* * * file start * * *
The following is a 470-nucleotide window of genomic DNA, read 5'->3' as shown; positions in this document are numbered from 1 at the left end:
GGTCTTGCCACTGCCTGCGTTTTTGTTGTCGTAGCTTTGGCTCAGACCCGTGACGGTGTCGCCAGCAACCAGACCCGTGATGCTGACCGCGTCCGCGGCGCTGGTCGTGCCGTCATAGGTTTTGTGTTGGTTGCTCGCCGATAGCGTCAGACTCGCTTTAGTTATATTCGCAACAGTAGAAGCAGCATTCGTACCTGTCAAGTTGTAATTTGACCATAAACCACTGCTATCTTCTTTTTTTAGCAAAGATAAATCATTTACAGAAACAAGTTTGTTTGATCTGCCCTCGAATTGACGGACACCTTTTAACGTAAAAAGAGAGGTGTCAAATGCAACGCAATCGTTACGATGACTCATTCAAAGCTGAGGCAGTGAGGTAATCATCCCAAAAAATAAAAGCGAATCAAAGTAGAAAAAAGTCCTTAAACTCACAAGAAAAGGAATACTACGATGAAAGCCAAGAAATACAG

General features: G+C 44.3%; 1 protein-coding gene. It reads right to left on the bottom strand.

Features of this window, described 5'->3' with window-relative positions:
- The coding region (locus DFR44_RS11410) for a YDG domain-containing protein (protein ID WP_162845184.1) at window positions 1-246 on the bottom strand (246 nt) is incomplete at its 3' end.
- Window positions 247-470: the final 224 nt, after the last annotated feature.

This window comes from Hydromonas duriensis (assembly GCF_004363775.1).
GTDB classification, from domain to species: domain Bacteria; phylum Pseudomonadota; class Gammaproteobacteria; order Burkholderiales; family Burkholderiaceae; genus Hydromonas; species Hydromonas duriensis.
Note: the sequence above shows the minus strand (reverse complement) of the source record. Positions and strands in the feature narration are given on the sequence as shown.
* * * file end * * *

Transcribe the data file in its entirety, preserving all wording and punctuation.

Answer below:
The following is a 470-nucleotide window of genomic DNA, read 5'->3' as shown; positions in this document are numbered from 1 at the left end:
GGTCTTGCCACTGCCTGCGTTTTTGTTGTCGTAGCTTTGGCTCAGACCCGTGACGGTGTCGCCAGCAACCAGACCCGTGATGCTGACCGCGTCCGCGGCGCTGGTCGTGCCGTCATAGGTTTTGTGTTGGTTGCTCGCCGATAGCGTCAGACTCGCTTTAGTTATATTCGCAACAGTAGAAGCAGCATTCGTACCTGTCAAGTTGTAATTTGACCATAAACCACTGCTATCTTCTTTTTTTAGCAAAGATAAATCATTTACAGAAACAAGTTTGTTTGATCTGCCCTCGAATTGACGGACACCTTTTAACGTAAAAAGAGAGGTGTCAAATGCAACGCAATCGTTACGATGACTCATTCAAAGCTGAGGCAGTGAGGTAATCATCCCAAAAAATAAAAGCGAATCAAAGTAGAAAAAAGTCCTTAAACTCACAAGAAAAGGAATACTACGATGAAAGCCAAGAAATACAG

General features: G+C 44.3%; 1 protein-coding gene. It reads right to left on the bottom strand.

Features of this window, described 5'->3' with window-relative positions:
- The coding region (locus DFR44_RS11410) for a YDG domain-containing protein (protein ID WP_162845184.1) at window positions 1-246 on the bottom strand (246 nt) is incomplete at its 3' end.
- Window positions 247-470: the final 224 nt, after the last annotated feature.

This window comes from Hydromonas duriensis (assembly GCF_004363775.1).
GTDB classification, from domain to species: domain Bacteria; phylum Pseudomonadota; class Gammaproteobacteria; order Burkholderiales; family Burkholderiaceae; genus Hydromonas; species Hydromonas duriensis.
Note: the sequence above shows the minus strand (reverse complement) of the source record. Positions and strands in the feature narration are given on the sequence as shown.